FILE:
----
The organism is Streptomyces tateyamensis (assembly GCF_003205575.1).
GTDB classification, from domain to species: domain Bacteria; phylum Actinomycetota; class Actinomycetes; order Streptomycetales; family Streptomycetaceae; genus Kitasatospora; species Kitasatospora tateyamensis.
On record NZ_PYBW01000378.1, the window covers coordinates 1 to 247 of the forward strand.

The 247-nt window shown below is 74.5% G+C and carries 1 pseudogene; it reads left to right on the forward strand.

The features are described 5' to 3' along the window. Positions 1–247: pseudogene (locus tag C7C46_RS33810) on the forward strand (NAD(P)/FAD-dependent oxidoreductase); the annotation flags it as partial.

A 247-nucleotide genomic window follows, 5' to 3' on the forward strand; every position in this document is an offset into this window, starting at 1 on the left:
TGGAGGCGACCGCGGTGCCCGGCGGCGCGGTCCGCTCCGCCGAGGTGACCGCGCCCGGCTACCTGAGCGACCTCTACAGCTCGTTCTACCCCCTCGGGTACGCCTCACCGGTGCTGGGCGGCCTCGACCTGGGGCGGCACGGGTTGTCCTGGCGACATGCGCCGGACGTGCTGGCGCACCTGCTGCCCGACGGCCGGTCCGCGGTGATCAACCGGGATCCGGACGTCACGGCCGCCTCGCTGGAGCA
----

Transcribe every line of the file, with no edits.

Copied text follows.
The organism is Streptomyces tateyamensis (assembly GCF_003205575.1).
GTDB classification, from domain to species: domain Bacteria; phylum Actinomycetota; class Actinomycetes; order Streptomycetales; family Streptomycetaceae; genus Kitasatospora; species Kitasatospora tateyamensis.
On record NZ_PYBW01000378.1, the window covers coordinates 1 to 247 of the forward strand.

The 247-nt window shown below is 74.5% G+C and carries 1 pseudogene; it reads left to right on the forward strand.

The features are described 5' to 3' along the window. Positions 1–247: pseudogene (locus tag C7C46_RS33810) on the forward strand (NAD(P)/FAD-dependent oxidoreductase); the annotation flags it as partial.

A 247-nucleotide genomic window follows, 5' to 3' on the forward strand; every position in this document is an offset into this window, starting at 1 on the left:
TGGAGGCGACCGCGGTGCCCGGCGGCGCGGTCCGCTCCGCCGAGGTGACCGCGCCCGGCTACCTGAGCGACCTCTACAGCTCGTTCTACCCCCTCGGGTACGCCTCACCGGTGCTGGGCGGCCTCGACCTGGGGCGGCACGGGTTGTCCTGGCGACATGCGCCGGACGTGCTGGCGCACCTGCTGCCCGACGGCCGGTCCGCGGTGATCAACCGGGATCCGGACGTCACGGCCGCCTCGCTGGAGCA